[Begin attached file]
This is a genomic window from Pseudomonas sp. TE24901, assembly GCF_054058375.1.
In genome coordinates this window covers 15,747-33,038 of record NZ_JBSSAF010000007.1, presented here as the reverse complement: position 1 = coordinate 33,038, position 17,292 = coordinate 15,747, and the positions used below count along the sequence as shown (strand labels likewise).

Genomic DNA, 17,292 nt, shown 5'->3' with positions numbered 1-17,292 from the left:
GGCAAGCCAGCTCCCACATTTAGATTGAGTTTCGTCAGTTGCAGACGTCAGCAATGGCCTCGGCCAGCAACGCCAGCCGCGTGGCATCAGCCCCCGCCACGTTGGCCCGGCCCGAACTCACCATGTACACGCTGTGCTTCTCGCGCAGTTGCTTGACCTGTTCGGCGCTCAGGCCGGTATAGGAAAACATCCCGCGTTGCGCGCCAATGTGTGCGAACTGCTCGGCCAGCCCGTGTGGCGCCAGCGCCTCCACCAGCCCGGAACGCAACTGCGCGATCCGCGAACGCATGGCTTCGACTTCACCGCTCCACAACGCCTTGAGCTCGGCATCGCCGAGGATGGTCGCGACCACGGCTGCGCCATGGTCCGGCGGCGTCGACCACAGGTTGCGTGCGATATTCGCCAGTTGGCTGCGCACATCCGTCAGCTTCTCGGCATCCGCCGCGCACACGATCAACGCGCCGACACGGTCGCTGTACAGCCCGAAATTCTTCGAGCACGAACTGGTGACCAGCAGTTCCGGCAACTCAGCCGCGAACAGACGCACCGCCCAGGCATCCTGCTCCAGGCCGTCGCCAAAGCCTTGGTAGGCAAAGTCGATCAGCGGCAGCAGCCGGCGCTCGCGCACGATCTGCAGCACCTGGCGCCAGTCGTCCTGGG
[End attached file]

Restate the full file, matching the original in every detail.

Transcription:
This is a genomic window from Pseudomonas sp. TE24901, assembly GCF_054058375.1.
In genome coordinates this window covers 15,747-33,038 of record NZ_JBSSAF010000007.1, presented here as the reverse complement: position 1 = coordinate 33,038, position 17,292 = coordinate 15,747, and the positions used below count along the sequence as shown (strand labels likewise).

Genomic DNA, 17,292 nt, shown 5'->3' with positions numbered 1-17,292 from the left:
GGCAAGCCAGCTCCCACATTTAGATTGAGTTTCGTCAGTTGCAGACGTCAGCAATGGCCTCGGCCAGCAACGCCAGCCGCGTGGCATCAGCCCCCGCCACGTTGGCCCGGCCCGAACTCACCATGTACACGCTGTGCTTCTCGCGCAGTTGCTTGACCTGTTCGGCGCTCAGGCCGGTATAGGAAAACATCCCGCGTTGCGCGCCAATGTGTGCGAACTGCTCGGCCAGCCCGTGTGGCGCCAGCGCCTCCACCAGCCCGGAACGCAACTGCGCGATCCGCGAACGCATGGCTTCGACTTCACCGCTCCACAACGCCTTGAGCTCGGCATCGCCGAGGATGGTCGCGACCACGGCTGCGCCATGGTCCGGCGGCGTCGACCACAGGTTGCGTGCGATATTCGCCAGTTGGCTGCGCACATCCGTCAGCTTCTCGGCATCCGCCGCGCACACGATCAACGCGCCGACACGGTCGCTGTACAGCCCGAAATTCTTCGAGCACGAACTGGTGACCAGCAGTTCCGGCAACTCAGCCGCGAACAGACGCACCGCCCAGGCATCCTGCTCCAGGCCGTCGCCAAAGCCTTGGTAGGCAAAGTCGATCAGCGGCAGCAGCCGGCGCTCGCGCACGATCTGCAGCACCTGGCGCCAGTCGTCCTGGG